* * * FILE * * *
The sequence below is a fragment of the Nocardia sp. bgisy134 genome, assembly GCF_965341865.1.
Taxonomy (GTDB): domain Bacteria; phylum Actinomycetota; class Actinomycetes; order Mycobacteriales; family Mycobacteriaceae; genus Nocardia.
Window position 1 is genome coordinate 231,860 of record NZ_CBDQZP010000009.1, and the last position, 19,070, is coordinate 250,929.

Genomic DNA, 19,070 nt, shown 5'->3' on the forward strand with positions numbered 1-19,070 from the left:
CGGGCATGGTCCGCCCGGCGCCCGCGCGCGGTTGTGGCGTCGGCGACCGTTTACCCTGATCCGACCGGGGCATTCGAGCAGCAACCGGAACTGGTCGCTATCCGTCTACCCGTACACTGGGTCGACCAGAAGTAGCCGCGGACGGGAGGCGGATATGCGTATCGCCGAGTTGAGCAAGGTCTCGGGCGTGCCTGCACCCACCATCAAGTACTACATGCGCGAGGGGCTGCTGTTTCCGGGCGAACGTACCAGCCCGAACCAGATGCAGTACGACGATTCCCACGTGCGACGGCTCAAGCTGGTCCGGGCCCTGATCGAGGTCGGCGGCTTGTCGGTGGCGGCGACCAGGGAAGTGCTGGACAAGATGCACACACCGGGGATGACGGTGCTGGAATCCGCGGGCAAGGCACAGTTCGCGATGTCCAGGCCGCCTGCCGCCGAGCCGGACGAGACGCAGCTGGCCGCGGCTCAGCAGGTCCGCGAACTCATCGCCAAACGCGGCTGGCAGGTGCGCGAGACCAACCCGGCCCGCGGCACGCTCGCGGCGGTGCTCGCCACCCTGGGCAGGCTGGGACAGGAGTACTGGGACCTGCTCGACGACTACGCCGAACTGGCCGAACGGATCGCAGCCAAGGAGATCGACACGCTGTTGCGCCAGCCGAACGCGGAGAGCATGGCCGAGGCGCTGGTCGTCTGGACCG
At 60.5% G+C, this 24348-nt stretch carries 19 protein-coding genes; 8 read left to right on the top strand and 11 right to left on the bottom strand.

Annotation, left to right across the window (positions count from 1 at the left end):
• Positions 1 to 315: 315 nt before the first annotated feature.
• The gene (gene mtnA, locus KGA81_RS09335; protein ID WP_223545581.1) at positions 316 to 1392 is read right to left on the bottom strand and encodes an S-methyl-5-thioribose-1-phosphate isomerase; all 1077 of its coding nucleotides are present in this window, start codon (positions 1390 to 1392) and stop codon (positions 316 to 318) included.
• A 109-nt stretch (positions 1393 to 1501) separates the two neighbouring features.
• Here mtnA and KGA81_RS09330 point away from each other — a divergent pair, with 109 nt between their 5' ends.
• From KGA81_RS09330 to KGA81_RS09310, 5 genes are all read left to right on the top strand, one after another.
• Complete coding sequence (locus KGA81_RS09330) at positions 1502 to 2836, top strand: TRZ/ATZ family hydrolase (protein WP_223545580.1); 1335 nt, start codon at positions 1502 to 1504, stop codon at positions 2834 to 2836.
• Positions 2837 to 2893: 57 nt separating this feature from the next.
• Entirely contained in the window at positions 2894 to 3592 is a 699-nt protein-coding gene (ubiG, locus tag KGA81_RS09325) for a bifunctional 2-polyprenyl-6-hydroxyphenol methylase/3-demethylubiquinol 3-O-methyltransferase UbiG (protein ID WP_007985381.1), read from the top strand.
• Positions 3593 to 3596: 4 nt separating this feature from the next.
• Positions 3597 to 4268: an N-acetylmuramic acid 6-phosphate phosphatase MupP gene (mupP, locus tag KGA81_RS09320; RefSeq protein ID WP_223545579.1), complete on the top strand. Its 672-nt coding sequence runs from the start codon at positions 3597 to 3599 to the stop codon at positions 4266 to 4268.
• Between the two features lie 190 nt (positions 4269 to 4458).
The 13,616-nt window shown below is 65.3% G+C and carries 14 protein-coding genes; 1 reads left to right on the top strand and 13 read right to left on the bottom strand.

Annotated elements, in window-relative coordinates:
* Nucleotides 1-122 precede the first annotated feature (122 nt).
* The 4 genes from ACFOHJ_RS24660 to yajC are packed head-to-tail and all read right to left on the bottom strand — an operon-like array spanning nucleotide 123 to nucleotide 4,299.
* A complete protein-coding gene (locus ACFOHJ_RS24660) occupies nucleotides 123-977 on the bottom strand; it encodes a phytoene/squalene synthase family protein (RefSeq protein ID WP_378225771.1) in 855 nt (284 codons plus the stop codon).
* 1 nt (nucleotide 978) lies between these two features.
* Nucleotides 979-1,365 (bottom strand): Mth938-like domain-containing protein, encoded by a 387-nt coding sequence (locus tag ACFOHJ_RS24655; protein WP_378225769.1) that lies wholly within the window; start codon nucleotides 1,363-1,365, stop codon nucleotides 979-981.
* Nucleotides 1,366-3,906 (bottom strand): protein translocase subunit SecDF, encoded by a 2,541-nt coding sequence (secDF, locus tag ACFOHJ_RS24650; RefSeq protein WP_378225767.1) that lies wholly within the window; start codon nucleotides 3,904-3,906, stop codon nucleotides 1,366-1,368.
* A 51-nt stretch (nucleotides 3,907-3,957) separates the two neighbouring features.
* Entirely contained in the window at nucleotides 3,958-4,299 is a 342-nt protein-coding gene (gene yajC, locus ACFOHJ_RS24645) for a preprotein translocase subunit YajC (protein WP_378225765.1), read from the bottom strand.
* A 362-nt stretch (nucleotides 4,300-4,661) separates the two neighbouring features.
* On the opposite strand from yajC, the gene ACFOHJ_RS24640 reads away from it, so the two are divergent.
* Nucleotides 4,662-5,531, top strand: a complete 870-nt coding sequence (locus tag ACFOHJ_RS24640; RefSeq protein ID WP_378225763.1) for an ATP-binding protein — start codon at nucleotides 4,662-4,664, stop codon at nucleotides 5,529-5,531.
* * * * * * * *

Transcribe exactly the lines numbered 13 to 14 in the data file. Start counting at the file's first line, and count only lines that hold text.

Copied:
• Complete coding sequence (locus KGA81_RS09330) at positions 1502 to 2836, top strand: TRZ/ATZ family hydrolase (protein WP_223545580.1); 1335 nt, start codon at positions 1502 to 1504, stop codon at positions 2834 to 2836.
• Positions 2837 to 2893: 57 nt separating this feature from the next.